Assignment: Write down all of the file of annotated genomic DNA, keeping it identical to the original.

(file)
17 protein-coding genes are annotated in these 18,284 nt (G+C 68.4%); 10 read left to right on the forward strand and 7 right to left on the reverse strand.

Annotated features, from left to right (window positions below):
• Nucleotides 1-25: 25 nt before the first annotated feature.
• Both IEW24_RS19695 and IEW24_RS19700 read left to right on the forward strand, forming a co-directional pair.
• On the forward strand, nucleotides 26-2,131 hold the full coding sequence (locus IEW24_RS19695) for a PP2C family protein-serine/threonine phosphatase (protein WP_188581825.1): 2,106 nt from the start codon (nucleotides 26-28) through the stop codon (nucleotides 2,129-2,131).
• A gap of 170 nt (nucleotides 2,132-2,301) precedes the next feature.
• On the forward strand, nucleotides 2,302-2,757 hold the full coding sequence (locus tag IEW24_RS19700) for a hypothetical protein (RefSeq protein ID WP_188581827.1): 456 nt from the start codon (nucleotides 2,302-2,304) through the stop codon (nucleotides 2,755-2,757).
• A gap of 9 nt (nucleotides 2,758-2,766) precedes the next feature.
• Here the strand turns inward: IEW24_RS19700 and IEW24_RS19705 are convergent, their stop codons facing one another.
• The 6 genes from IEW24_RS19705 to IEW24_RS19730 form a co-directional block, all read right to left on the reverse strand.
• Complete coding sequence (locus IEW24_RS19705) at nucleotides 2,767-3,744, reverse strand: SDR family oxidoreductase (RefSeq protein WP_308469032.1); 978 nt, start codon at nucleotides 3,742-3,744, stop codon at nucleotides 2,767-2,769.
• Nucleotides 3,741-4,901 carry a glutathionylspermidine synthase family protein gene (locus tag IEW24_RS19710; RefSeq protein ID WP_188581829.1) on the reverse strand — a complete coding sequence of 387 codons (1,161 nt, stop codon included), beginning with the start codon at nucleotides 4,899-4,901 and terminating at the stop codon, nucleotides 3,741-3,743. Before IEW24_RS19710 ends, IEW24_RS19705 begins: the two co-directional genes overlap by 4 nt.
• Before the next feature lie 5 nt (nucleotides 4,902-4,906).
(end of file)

17 protein-coding genes are annotated in these 18,284 nt (G+C 68.4%); 10 read left to right on the forward strand and 7 right to left on the reverse strand.

Annotated features, from left to right (window positions below):
• Nucleotides 1-25: 25 nt before the first annotated feature.
• Both IEW24_RS19695 and IEW24_RS19700 read left to right on the forward strand, forming a co-directional pair.
• On the forward strand, nucleotides 26-2,131 hold the full coding sequence (locus IEW24_RS19695) for a PP2C family protein-serine/threonine phosphatase (protein WP_188581825.1): 2,106 nt from the start codon (nucleotides 26-28) through the stop codon (nucleotides 2,129-2,131).
• A gap of 170 nt (nucleotides 2,132-2,301) precedes the next feature.
• On the forward strand, nucleotides 2,302-2,757 hold the full coding sequence (locus tag IEW24_RS19700) for a hypothetical protein (RefSeq protein ID WP_188581827.1): 456 nt from the start codon (nucleotides 2,302-2,304) through the stop codon (nucleotides 2,755-2,757).
• A gap of 9 nt (nucleotides 2,758-2,766) precedes the next feature.
• Here the strand turns inward: IEW24_RS19700 and IEW24_RS19705 are convergent, their stop codons facing one another.
• The 6 genes from IEW24_RS19705 to IEW24_RS19730 form a co-directional block, all read right to left on the reverse strand.
• Complete coding sequence (locus IEW24_RS19705) at nucleotides 2,767-3,744, reverse strand: SDR family oxidoreductase (RefSeq protein WP_308469032.1); 978 nt, start codon at nucleotides 3,742-3,744, stop codon at nucleotides 2,767-2,769.
• Nucleotides 3,741-4,901 carry a glutathionylspermidine synthase family protein gene (locus tag IEW24_RS19710; RefSeq protein ID WP_188581829.1) on the reverse strand — a complete coding sequence of 387 codons (1,161 nt, stop codon included), beginning with the start codon at nucleotides 4,899-4,901 and terminating at the stop codon, nucleotides 3,741-3,743. Before IEW24_RS19710 ends, IEW24_RS19705 begins: the two co-directional genes overlap by 4 nt.
• Before the next feature lie 5 nt (nucleotides 4,902-4,906).